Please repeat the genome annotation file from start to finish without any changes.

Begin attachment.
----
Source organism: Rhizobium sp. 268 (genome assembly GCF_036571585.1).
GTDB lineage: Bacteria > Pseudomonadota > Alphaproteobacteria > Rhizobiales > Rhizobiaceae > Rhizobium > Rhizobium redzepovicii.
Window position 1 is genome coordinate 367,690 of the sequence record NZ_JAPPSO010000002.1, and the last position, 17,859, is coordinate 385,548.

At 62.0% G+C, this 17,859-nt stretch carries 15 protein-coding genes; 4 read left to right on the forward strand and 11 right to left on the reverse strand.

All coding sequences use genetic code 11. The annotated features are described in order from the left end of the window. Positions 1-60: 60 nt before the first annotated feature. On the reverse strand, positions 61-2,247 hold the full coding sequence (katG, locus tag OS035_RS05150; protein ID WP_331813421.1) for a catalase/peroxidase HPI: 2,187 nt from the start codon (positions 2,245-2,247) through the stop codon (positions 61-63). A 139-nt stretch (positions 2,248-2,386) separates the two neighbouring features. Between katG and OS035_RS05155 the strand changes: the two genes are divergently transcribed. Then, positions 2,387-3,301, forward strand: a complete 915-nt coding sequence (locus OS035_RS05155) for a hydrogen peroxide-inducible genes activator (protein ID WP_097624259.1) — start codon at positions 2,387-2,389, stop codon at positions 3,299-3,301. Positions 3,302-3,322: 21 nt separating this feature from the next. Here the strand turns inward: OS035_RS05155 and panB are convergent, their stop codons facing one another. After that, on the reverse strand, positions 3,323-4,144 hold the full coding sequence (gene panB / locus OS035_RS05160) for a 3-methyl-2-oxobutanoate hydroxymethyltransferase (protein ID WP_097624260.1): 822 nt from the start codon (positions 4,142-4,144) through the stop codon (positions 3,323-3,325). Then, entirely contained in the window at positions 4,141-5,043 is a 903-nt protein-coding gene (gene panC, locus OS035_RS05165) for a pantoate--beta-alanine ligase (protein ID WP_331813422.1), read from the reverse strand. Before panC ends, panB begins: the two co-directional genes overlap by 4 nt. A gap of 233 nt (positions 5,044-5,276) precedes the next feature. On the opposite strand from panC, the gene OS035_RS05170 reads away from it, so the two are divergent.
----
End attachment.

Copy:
Source organism: Rhizobium sp. 268 (genome assembly GCF_036571585.1).
GTDB lineage: Bacteria > Pseudomonadota > Alphaproteobacteria > Rhizobiales > Rhizobiaceae > Rhizobium > Rhizobium redzepovicii.
Window position 1 is genome coordinate 367,690 of the sequence record NZ_JAPPSO010000002.1, and the last position, 17,859, is coordinate 385,548.

At 62.0% G+C, this 17,859-nt stretch carries 15 protein-coding genes; 4 read left to right on the forward strand and 11 right to left on the reverse strand.

All coding sequences use genetic code 11. The annotated features are described in order from the left end of the window. Positions 1-60: 60 nt before the first annotated feature. On the reverse strand, positions 61-2,247 hold the full coding sequence (katG, locus tag OS035_RS05150; protein ID WP_331813421.1) for a catalase/peroxidase HPI: 2,187 nt from the start codon (positions 2,245-2,247) through the stop codon (positions 61-63). A 139-nt stretch (positions 2,248-2,386) separates the two neighbouring features. Between katG and OS035_RS05155 the strand changes: the two genes are divergently transcribed. Then, positions 2,387-3,301, forward strand: a complete 915-nt coding sequence (locus OS035_RS05155) for a hydrogen peroxide-inducible genes activator (protein ID WP_097624259.1) — start codon at positions 2,387-2,389, stop codon at positions 3,299-3,301. Positions 3,302-3,322: 21 nt separating this feature from the next. Here the strand turns inward: OS035_RS05155 and panB are convergent, their stop codons facing one another. After that, on the reverse strand, positions 3,323-4,144 hold the full coding sequence (gene panB / locus OS035_RS05160) for a 3-methyl-2-oxobutanoate hydroxymethyltransferase (protein ID WP_097624260.1): 822 nt from the start codon (positions 4,142-4,144) through the stop codon (positions 3,323-3,325). Then, entirely contained in the window at positions 4,141-5,043 is a 903-nt protein-coding gene (gene panC, locus OS035_RS05165) for a pantoate--beta-alanine ligase (protein ID WP_331813422.1), read from the reverse strand. Before panC ends, panB begins: the two co-directional genes overlap by 4 nt. A gap of 233 nt (positions 5,044-5,276) precedes the next feature. On the opposite strand from panC, the gene OS035_RS05170 reads away from it, so the two are divergent.